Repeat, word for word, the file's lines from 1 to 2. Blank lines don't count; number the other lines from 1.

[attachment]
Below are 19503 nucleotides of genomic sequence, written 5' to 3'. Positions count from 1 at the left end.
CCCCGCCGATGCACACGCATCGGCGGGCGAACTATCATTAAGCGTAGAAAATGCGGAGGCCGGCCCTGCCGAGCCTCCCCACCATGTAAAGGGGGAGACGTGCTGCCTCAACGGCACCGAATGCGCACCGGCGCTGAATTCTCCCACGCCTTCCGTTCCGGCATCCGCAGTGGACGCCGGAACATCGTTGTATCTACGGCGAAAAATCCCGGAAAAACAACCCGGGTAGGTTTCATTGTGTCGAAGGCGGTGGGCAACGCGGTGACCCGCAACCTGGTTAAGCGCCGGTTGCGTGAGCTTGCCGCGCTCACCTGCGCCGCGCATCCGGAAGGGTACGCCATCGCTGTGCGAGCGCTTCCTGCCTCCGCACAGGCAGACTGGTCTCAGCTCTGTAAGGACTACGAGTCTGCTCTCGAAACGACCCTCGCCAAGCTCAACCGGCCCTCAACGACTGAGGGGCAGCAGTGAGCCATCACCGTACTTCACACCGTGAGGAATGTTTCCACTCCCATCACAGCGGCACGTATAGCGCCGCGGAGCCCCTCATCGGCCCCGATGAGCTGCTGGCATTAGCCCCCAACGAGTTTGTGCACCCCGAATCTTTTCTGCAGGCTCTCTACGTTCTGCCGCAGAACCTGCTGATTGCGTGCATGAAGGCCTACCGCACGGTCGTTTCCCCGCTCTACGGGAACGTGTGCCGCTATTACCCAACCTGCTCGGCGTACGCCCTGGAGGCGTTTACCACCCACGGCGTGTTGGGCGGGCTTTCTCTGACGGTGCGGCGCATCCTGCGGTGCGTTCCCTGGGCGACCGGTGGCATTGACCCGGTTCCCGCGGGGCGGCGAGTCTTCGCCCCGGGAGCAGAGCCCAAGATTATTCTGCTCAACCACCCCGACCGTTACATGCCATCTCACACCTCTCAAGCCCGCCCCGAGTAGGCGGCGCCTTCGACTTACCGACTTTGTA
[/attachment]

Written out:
Below are 19503 nucleotides of genomic sequence, written 5' to 3'. Positions count from 1 at the left end.
CCCCGCCGATGCACACGCATCGGCGGGCGAACTATCATTAAGCGTAGAAAATGCGGAGGCCGGCCCTGCCGAGCCTCCCCACCATGTAAAGGGGGAGACGTGCTGCCTCAACGGCACCGAATGCGCACCGGCGCTGAATTCTCCCACGCCTTCCGTTCCGGCATCCGCAGTGGACGCCGGAACATCGTTGTATCTACGGCGAAAAATCCCGGAAAAACAACCCGGGTAGGTTTCATTGTGTCGAAGGCGGTGGGCAACGCGGTGACCCGCAACCTGGTTAAGCGCCGGTTGCGTGAGCTTGCCGCGCTCACCTGCGCCGCGCATCCGGAAGGGTACGCCATCGCTGTGCGAGCGCTTCCTGCCTCCGCACAGGCAGACTGGTCTCAGCTCTGTAAGGACTACGAGTCTGCTCTCGAAACGACCCTCGCCAAGCTCAACCGGCCCTCAACGACTGAGGGGCAGCAGTGAGCCATCACCGTACTTCACACCGTGAGGAATGTTTCCACTCCCATCACAGCGGCACGTATAGCGCCGCGGAGCCCCTCATCGGCCCCGATGAGCTGCTGGCATTAGCCCCCAACGAGTTTGTGCACCCCGAATCTTTTCTGCAGGCTCTCTACGTTCTGCCGCAGAACCTGCTGATTGCGTGCATGAAGGCCTACCGCACGGTCGTTTCCCCGCTCTACGGGAACGTGTGCCGCTATTACCCAACCTGCTCGGCGTACGCCCTGGAGGCGTTTACCACCCACGGCGTGTTGGGCGGGCTTTCTCTGACGGTGCGGCGCATCCTGCGGTGCGTTCCCTGGGCGACCGGTGGCATTGACCCGGTTCCCGCGGGGCGGCGAGTCTTCGCCCCGGGAGCAGAGCCCAAGATTATTCTGCTCAACCACCCCGACCGTTACATGCCATCTCACACCTCTCAAGCCCGCCCCGAGTAGGCGGCGCCTTCGACTTACCGACTTTGTA